UAE school students complete 'unique challenge' of writing 'collaborative novel'

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Students from schools across the UAE have "risen remarkably", according to its organisers, to a unique creative and collaborative challenge presented to them four months ago. and, two websites designed to help parents and students choose schools, asked schools and students if they were up to the task of writing a single novel (which had to exceed the minimum generally accepted word count of 50,000 words).

The format presented to them was challenging: Each student had a day to write around 1,000 words before passing on to the next writer who had to absorb what had been written, deliver their 1,000 words and pass on to the next writer. 

As many as 32 schools from across the UAE took up ‘The Write a Novel Challenge’ which began on May 31, with 72 students forming "a literary tag team". Their submissions were uploaded five times a week onto both SchoolsCompared and WhichSchoolAdvisor. 

"This is the first time a project of this nature, scope and ambition had been attempted with schools in the UAE," said James Mullan, co-founder of the websites.

"Given the hugely challenging times that we are in, we really weren’t sure initially how the idea would be received. But we were blown away by the response.  The collaborative and creative aspects of the challenge were immediately embraced by the students and schools.  The quality of the writing has, of course, been variable, as you would expect, but it’s clear among many of our contributors that we have been able to highlight and celebrate some immensely promising young talent."  

Prior to embarking on the challenge all of the young authors were invited to attend an online mentoring session run by three highly successful novelists, Annabel Kantaria, Brandy Scott and Rachel Hamilton. The students were given great tips on creative writing and how to keep readers engaged.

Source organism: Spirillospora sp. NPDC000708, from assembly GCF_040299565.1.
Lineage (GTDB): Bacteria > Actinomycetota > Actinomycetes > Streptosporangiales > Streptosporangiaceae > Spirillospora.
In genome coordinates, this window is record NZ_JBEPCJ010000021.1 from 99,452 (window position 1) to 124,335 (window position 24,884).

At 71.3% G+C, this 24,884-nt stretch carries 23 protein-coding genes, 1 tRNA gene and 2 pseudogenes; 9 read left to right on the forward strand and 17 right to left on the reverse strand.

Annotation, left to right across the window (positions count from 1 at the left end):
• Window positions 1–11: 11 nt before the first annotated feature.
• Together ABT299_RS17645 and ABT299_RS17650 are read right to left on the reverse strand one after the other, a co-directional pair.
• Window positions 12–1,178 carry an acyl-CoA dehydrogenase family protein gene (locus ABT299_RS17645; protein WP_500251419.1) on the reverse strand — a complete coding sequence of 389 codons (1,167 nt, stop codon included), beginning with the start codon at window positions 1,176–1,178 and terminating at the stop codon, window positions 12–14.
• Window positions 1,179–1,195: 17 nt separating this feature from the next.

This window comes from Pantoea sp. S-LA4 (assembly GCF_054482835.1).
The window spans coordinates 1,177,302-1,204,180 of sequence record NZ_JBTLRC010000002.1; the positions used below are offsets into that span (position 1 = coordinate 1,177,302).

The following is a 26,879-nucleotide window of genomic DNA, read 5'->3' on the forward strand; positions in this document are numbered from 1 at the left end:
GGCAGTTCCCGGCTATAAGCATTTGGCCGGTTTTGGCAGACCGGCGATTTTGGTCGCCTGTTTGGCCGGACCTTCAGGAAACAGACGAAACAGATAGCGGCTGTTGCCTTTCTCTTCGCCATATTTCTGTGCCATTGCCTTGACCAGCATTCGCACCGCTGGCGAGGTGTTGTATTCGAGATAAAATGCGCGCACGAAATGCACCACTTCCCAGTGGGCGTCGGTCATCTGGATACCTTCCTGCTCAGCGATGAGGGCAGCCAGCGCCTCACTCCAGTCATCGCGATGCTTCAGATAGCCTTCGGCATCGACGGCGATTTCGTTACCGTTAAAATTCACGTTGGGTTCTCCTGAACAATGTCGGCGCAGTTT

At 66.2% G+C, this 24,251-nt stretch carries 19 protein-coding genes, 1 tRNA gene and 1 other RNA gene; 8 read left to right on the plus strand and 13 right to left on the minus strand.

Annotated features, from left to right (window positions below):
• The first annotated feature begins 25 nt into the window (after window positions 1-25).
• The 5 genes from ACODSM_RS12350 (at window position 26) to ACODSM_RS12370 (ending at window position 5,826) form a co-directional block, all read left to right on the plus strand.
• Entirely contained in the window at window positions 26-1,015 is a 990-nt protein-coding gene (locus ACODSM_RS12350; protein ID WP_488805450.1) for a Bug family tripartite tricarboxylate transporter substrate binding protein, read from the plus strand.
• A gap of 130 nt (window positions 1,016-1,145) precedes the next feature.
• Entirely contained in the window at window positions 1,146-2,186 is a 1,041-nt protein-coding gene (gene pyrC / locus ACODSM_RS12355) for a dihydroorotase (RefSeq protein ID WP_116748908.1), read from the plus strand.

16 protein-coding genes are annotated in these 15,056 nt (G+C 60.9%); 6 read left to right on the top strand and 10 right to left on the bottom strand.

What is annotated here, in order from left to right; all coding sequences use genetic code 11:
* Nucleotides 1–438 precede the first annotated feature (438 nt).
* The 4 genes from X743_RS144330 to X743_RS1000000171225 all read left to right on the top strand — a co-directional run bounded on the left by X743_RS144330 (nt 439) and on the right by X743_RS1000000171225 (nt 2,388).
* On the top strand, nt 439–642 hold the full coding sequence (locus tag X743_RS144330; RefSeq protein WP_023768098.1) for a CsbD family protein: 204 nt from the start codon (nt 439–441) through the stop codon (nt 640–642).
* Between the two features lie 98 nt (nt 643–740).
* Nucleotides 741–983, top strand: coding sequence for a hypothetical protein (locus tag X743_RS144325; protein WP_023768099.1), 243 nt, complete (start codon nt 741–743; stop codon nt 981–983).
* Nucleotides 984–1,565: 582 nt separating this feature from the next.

THE NOVEL is the story of Neina, an African-American woman in her mid-thirties who is a successful and celebrated architect living and working in London. It has been described as "a larger than life, multi-dimensional, intergalactic saga which has kept readers around the nation waiting for a new chapter every day". 

Key to the plot are pivotal topical issues such as ethnicity-based discrimination and the stigma attached to mental health. The way these subjects have been intertwined into a hugely enjoyable plot is testimony to how aware this generation of students are of these issues.

Each week the novel was reviewed by student journalist Mishal Faraz from The Winchester School in Jebel Ali.  

"What has made this initiative unique is the sheer unpredictability of the plot. One could never guess what would happen next. There were authors building on the writings of the past authors, there were also instances when there came a chapter which resulted in a complete paradigm shift in the story," Faraz added.

"No one could predict where the story would go. A corporate world drama, a magical tale reminiscent of the Harry Potter and Lord of the Rings worlds, a psychological thriller and finally an intergalactic saga- this story has had so many facets. At one point the protagonist was even killed off and brought back to life! But what has stood out at the end of it is that every author has added something unique to the story and left his or her indelible mark."

David Westley, co-founder said:  “The quality of writing, perceptiveness and sensitivity of these young writers is extraordinary. As a novel it is a tour de force – breath-taking in its ambition, formidable in its imagination, and moving in its exploration of love, loss and courage. That it was written by students in the UAE is a testament to both their talent and the extraordinary, world class teachers we have in our schools." 

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